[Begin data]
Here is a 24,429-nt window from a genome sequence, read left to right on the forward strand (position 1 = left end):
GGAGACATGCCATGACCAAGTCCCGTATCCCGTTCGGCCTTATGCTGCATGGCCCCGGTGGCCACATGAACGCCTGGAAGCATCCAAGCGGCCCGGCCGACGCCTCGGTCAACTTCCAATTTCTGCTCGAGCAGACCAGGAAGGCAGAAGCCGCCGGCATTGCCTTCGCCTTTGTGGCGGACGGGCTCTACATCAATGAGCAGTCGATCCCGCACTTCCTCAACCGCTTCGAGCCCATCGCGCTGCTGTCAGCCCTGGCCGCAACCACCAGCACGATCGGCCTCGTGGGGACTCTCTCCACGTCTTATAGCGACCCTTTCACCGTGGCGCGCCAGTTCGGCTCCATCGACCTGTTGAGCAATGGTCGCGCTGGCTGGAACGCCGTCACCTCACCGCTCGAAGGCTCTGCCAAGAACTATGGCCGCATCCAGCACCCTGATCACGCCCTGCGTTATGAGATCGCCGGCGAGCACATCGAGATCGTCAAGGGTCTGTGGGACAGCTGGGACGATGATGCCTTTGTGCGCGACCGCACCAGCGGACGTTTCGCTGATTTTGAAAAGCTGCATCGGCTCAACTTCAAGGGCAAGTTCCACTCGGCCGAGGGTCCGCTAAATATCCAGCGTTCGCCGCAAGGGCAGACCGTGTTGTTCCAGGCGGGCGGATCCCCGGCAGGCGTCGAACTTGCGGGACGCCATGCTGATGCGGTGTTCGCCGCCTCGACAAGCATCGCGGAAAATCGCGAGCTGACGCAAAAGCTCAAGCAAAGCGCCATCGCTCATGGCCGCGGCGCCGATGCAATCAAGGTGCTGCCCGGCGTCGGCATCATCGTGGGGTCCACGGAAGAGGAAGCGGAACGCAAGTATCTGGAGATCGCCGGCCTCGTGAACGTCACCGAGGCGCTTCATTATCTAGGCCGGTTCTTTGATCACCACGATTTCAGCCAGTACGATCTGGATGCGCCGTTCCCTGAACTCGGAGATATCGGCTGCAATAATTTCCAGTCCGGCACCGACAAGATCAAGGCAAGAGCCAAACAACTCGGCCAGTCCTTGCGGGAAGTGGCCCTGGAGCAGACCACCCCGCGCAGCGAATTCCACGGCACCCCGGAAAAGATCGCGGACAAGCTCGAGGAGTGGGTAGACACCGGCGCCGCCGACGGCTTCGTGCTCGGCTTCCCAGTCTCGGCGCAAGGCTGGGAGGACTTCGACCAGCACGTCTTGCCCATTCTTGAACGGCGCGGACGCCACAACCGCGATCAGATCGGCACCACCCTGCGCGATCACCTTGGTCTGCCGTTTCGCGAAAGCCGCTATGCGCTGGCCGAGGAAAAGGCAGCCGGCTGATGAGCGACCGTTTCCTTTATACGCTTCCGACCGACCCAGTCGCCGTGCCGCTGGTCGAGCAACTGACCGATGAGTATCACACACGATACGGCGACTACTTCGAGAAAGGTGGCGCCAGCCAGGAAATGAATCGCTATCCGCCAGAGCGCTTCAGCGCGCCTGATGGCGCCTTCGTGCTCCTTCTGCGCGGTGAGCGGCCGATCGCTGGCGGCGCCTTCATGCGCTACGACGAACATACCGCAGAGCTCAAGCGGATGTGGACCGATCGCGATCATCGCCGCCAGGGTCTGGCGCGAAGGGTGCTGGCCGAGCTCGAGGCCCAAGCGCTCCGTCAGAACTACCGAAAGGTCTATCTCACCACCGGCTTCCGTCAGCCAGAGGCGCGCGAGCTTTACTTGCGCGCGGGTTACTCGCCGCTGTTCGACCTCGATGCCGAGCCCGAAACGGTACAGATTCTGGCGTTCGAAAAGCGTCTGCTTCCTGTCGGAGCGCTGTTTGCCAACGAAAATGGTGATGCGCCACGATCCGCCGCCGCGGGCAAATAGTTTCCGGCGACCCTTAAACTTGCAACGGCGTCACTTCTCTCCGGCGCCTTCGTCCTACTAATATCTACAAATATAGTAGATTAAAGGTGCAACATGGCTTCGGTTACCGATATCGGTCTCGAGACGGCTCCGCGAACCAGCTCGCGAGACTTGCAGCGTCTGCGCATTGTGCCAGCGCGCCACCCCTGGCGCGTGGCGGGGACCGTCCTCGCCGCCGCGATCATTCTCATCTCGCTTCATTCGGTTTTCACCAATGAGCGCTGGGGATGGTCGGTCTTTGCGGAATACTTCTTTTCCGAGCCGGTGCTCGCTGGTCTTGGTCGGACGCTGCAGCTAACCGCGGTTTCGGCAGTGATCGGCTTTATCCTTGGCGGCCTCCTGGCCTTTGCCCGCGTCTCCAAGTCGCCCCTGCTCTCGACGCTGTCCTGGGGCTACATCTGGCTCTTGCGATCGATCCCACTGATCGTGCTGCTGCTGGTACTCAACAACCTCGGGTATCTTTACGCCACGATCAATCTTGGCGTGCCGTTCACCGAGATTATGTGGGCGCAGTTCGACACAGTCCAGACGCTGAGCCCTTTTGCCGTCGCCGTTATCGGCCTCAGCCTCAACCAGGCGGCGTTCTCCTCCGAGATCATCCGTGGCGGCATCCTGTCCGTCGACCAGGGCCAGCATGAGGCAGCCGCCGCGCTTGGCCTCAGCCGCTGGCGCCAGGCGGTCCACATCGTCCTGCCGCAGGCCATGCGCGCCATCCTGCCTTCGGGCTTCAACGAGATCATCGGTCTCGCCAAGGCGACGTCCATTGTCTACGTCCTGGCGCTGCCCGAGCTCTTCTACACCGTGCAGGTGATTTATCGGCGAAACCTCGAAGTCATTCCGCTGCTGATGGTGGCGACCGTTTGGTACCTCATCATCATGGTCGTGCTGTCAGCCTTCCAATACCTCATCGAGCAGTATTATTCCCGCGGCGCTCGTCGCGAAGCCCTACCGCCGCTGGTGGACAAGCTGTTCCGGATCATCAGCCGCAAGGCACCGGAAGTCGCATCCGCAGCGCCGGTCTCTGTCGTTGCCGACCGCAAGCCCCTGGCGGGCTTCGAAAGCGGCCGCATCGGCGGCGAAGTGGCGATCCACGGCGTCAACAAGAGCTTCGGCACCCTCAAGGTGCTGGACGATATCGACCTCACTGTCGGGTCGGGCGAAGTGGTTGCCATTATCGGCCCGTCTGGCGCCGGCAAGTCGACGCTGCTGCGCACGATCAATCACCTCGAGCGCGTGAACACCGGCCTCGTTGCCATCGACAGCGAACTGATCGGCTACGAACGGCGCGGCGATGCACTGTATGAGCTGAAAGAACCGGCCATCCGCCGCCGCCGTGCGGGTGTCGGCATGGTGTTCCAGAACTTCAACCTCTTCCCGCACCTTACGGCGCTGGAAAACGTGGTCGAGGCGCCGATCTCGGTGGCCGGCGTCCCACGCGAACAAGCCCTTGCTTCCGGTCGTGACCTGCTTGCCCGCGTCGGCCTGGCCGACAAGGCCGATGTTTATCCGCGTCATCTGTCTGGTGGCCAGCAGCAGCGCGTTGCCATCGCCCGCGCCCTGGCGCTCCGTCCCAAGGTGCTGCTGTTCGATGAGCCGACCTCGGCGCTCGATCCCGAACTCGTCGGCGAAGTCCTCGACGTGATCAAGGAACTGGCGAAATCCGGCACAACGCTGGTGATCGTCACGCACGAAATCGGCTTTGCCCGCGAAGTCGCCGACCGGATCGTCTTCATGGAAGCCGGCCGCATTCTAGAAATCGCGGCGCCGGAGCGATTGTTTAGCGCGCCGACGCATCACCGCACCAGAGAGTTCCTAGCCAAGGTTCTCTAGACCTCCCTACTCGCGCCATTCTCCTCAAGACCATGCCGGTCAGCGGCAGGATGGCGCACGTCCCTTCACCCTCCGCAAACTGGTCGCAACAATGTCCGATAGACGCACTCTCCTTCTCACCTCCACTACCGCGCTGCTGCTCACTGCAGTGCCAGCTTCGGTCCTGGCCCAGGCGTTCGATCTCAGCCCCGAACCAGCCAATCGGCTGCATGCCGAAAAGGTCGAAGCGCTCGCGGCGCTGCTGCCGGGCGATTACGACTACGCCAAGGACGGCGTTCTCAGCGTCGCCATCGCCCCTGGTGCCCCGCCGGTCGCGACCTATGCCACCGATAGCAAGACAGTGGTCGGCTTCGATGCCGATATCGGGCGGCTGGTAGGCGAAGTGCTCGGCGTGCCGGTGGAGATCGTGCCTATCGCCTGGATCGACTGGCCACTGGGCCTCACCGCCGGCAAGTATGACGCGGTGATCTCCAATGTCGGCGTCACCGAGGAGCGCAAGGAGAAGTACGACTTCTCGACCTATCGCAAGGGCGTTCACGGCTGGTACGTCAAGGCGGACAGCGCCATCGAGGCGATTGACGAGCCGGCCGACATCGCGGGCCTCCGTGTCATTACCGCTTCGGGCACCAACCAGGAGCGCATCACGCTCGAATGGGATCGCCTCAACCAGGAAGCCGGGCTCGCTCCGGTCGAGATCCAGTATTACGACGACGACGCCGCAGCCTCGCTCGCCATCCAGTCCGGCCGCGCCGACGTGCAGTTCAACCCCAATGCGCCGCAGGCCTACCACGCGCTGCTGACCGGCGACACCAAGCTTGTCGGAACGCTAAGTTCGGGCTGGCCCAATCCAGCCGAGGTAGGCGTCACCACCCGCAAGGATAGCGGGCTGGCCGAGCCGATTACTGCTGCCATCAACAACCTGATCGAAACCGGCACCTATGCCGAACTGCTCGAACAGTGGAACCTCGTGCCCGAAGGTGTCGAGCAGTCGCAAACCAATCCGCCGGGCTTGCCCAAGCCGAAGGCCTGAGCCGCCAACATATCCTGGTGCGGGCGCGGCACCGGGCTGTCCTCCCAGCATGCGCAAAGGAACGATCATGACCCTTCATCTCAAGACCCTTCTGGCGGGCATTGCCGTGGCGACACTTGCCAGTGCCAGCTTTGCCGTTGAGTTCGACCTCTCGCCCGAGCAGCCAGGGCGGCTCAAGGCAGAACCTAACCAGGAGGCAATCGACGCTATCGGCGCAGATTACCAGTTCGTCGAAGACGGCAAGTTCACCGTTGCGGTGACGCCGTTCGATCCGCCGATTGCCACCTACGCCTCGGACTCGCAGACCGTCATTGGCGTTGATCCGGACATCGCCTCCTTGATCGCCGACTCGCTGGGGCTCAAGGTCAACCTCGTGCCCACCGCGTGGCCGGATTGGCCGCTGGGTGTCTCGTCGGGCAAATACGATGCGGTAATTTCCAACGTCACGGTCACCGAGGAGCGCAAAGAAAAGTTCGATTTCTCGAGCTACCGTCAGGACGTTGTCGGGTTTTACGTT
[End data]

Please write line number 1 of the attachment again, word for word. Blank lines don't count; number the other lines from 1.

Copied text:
Here is a 24,429-nt window from a genome sequence, read left to right on the forward strand (position 1 = left end):